He was a reasonably tall. well-built. be-spectacled, coloured gentleman of very obviously African origin, resplendent in a military uniform befitting at least the rank of general, complete with red cap band such as is worn by British staff officers. He was accompanied by another coloured gentleman dressed in civilian clothes who carried an attaché case and some little hand baggage. They boarded the executive jet, and as soon as their checked baggage arrived from the Air Canada flight, the door was shut, the engines were started and off it went.
Speculation as to what we had been witnessing was rife.
To begin with, the booking of the executive jet had been left until the very last minute and the aircraft was chartered from a Company in Switzerland, a country which has always been traditionally neutral and well known for respecting confidentiality.
Secondly, Mr Smith had left from Halifax, probably the quietest international airport in Canada and although our flight was proceeding through to London, his choice of deplanement and transfer was Prestwick, hardly the busiest airport in the UK.
By requesting a ramp transfer from one aircraft to another at Prestwick, he had ensured that he was not landed in the UK and therefore no Immigration or CID record of his presence in the UK existed. The fact that his destination was unknown, even to the executive jet crew until he arrived in this country was, to say the least, unusual.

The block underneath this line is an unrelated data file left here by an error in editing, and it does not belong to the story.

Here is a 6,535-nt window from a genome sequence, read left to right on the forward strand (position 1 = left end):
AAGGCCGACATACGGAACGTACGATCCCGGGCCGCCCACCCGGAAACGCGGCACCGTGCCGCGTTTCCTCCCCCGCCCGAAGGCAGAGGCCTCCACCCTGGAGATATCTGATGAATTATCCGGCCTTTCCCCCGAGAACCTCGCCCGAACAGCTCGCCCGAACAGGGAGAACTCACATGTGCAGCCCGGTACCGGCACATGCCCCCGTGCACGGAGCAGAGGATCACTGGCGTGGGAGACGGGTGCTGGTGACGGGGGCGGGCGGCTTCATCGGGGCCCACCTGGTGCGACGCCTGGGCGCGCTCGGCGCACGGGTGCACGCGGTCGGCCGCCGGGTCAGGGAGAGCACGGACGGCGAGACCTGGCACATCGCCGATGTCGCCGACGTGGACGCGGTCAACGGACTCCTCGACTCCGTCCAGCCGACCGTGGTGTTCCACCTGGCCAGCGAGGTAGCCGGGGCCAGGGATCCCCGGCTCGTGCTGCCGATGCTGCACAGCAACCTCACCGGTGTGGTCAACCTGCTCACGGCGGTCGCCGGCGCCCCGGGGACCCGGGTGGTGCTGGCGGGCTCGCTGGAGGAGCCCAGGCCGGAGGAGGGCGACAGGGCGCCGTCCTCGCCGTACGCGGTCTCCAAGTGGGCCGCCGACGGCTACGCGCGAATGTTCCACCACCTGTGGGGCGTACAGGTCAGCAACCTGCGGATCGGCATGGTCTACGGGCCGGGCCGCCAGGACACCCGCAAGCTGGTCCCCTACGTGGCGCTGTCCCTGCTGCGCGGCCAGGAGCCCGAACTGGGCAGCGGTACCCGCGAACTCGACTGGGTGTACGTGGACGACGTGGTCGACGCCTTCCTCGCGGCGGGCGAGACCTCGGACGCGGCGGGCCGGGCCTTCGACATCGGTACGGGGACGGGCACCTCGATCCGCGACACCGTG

Undoubtedly, his destination was somewhere in Africa. a continent where many states have been the subject of coups, banished exiles and consequent intrigue during the previous 30 years.
If any man was setting out to cloak his movements in secrecy, our Mr. Smith was doing just that. We never discovered who he was, but we did find it very hard to believe that his name was Smith!
My regards to the readers - Gordon Gilmour AITCHISON .
(Jim McCall of AC Cargo PIK wishes to set the record straight. Part one of the story about Alias Mr Smith should have been attributed to his father-in-law Gordon Gilmour AITCHISON. - eds)
They say that any landing that you can walk away from is a good one. Take a look at the video below and you will see that they just squeaked by in the "walking away" part.
Just click on the image to view the video or click on this link.
From the "CanadianFlyer"
Issue dated August 2000